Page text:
Homoepoathic remedies are often based on a theory originally put forward by Samuel Hahnemann in 1796. The theory states that you should treat like with like – i.e. if you can find a compound which, when taken, causes the symptoms of malaria, then you will be able to cure malaria in an ill patient using this compound. The theory also states that the more diluted a preparation is, the more potent it is. The act of striking the preparation after each dilution (known as succussion) makes the mixture more potent. In Hahnemann’s time, knowledge of molecular chemistry was poor, so it was not unreasonable for him to assume that anything could be diluted infinitely and still contain some of the original chemical. However, the same excuse is not applicable to the people who now practice homoeopathy. Hahnemann advocated a dilution of 30C for almost everything – that is a dilution of 10 to the power of 60, or 1 part of the molecule in 1000000000000000000000000000000000000000000000000000000000000 parts of water. Modern science tells us that, using Hahnemann’s “C” scale of dilutions, that no trace of the original molecule is likely to be found at anything higher than a 12C dilution. Many homoeopathic remedies use dilutions even higher than advocated by Hahnemann, such as the infamous Oscilliococcinum homoeopathic flu remedy, which is diluted at 10 to the power of 400. As it is thought that there are only 10 to the power of 80 atoms in the whole universe, Oscilliococcinum would require several more universes (10 to the power of 320 universes, in fact) to even have a single molecule of the original substance in the final dilution. With those numbers in mind, you will hopefully see that it is extremely unlikely that a finished homoeopathic product (in the form of sugar pill or fluid) will likely contain absolutely none of the original molecule that it perports to contain.

This is the crucial difference between herbal medicine and homoeopathy, and it is a difference that the author of this article, and many of the people who left comments, have missed. Herbal medicinal products may actually contain some part of the plant they come from. Homoeopathic remedies are so unlikely to contain some part of what they originally came from as to be utterly laughable.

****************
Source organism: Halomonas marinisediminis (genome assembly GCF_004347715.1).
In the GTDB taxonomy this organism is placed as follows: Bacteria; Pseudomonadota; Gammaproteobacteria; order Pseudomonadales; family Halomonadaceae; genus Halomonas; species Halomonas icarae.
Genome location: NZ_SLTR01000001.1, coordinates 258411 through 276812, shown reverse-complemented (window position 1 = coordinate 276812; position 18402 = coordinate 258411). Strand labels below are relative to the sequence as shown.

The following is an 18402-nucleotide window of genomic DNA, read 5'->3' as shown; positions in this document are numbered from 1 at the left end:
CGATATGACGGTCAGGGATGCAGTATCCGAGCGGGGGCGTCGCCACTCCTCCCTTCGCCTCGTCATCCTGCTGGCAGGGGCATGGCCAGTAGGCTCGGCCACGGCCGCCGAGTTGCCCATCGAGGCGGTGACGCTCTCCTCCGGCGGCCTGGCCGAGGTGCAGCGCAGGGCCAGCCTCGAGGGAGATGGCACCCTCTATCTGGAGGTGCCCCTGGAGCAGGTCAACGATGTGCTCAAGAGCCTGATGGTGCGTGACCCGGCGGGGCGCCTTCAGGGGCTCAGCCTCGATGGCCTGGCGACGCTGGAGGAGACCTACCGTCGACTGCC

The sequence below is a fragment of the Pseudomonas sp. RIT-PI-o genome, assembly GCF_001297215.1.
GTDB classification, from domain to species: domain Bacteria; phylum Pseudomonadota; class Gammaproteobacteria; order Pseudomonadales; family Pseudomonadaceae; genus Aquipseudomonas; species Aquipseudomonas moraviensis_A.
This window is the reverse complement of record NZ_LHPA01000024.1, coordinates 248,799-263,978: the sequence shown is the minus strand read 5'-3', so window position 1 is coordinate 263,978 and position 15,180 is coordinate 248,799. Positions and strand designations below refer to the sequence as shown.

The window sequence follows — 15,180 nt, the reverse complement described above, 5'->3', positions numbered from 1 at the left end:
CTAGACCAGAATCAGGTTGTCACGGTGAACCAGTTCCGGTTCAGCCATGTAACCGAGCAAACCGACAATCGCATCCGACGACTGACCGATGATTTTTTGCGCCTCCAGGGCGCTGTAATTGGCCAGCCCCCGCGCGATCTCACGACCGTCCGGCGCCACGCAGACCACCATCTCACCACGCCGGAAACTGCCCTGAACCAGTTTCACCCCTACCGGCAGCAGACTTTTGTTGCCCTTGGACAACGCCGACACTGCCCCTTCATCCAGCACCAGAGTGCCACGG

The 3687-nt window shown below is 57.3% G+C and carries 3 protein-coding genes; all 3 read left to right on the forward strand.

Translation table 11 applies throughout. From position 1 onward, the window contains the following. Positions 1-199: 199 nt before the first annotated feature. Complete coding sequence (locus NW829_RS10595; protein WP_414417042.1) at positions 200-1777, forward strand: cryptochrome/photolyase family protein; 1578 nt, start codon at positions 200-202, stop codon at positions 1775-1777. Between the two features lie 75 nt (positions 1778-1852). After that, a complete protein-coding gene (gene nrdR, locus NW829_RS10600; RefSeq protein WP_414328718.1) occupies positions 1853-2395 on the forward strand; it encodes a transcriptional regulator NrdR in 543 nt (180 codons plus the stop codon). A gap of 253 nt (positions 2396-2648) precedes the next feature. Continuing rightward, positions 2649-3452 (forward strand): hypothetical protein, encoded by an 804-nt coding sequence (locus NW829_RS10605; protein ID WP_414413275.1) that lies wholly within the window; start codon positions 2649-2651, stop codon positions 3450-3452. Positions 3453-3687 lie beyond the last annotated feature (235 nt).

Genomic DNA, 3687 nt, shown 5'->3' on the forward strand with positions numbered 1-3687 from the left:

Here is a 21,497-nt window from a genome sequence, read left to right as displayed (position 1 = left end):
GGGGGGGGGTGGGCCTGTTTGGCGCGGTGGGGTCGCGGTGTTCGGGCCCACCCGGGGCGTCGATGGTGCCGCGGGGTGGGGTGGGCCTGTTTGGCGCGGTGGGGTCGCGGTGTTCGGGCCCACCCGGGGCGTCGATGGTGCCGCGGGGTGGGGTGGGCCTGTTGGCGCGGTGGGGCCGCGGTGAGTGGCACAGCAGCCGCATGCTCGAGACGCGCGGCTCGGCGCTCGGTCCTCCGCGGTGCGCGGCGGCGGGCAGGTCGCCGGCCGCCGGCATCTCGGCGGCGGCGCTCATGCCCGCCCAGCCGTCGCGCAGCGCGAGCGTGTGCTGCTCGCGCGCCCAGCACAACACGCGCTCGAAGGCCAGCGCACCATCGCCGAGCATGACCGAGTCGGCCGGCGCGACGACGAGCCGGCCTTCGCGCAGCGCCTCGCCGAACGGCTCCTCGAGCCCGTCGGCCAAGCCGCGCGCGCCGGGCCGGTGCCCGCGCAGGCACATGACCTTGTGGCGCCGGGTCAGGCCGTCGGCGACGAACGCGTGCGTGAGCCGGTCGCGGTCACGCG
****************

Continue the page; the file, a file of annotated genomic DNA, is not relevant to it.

To those commenters, and the author, who spoke of the group members overdosing on things like St. John’s Wort and belladonna, you are sadly mistaken, and your little knowledge on the subject will go a long way to fuelling the misunderstanding and mistaken beliefs surrounding alternative medicines.  If the group truly choose only homeopathic remedies to overdose on, then they are in no danger at all. They will merely be swallowing water, possibly flavoured or coloured (such as in Rescue Remedy), or sugar pills. Unless an unfortunate member manages to drown whilst swallowing the remedies, I don’t expect that any medical treatment will be necessary in the aftermath. I expect that the members of the group will have done more than enough research to be aware of the difference between the medicines, as they seem well informed.

I do hope that others reading the article, and deciding to demonstrate the same way, do some research first. To swallow several hundred tablets of 30C nux vom. will be very unlikely to cause you harm. To swallow several hundred tablets of St. John’s Wort could very well leave you quite ill.

And so we return to my original point – a little knowledge is, indeed, a dangerous thing. A little knowledge, in the case of this author, has lead to a confusion between two very different kinds of alternative medicine, and one that could lead to trouble for a lot of people. As a journalist, it’s your duty to know what you are telling people and to make sure it is accurate. “Daily Mail Reporter”, whoever you may be, I’m sorry to say that you have failed.